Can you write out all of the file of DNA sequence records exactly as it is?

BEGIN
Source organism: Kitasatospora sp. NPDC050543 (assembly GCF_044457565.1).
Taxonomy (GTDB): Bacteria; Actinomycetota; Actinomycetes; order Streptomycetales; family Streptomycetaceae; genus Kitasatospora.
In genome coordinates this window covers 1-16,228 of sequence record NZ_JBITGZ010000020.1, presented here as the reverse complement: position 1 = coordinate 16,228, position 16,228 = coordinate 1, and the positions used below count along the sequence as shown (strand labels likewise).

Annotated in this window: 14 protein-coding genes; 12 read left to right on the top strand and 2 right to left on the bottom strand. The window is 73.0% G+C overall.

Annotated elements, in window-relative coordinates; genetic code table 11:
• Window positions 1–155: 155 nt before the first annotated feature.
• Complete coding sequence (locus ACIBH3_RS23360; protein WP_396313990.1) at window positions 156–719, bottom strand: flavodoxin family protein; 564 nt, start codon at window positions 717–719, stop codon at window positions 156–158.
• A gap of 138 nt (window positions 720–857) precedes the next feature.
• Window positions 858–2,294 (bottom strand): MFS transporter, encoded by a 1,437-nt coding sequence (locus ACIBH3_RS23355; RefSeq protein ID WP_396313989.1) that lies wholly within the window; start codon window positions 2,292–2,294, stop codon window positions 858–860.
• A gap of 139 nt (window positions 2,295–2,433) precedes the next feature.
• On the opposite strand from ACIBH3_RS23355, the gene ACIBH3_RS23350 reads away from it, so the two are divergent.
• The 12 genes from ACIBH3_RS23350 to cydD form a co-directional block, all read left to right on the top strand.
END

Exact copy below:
Source organism: Kitasatospora sp. NPDC050543 (assembly GCF_044457565.1).
Taxonomy (GTDB): Bacteria; Actinomycetota; Actinomycetes; order Streptomycetales; family Streptomycetaceae; genus Kitasatospora.
In genome coordinates this window covers 1-16,228 of sequence record NZ_JBITGZ010000020.1, presented here as the reverse complement: position 1 = coordinate 16,228, position 16,228 = coordinate 1, and the positions used below count along the sequence as shown (strand labels likewise).

Annotated in this window: 14 protein-coding genes; 12 read left to right on the top strand and 2 right to left on the bottom strand. The window is 73.0% G+C overall.

Annotated elements, in window-relative coordinates; genetic code table 11:
• Window positions 1–155: 155 nt before the first annotated feature.
• Complete coding sequence (locus ACIBH3_RS23360; protein WP_396313990.1) at window positions 156–719, bottom strand: flavodoxin family protein; 564 nt, start codon at window positions 717–719, stop codon at window positions 156–158.
• A gap of 138 nt (window positions 720–857) precedes the next feature.
• Window positions 858–2,294 (bottom strand): MFS transporter, encoded by a 1,437-nt coding sequence (locus ACIBH3_RS23355; RefSeq protein ID WP_396313989.1) that lies wholly within the window; start codon window positions 2,292–2,294, stop codon window positions 858–860.
• A gap of 139 nt (window positions 2,295–2,433) precedes the next feature.
• On the opposite strand from ACIBH3_RS23355, the gene ACIBH3_RS23350 reads away from it, so the two are divergent.
• The 12 genes from ACIBH3_RS23350 to cydD form a co-directional block, all read left to right on the top strand.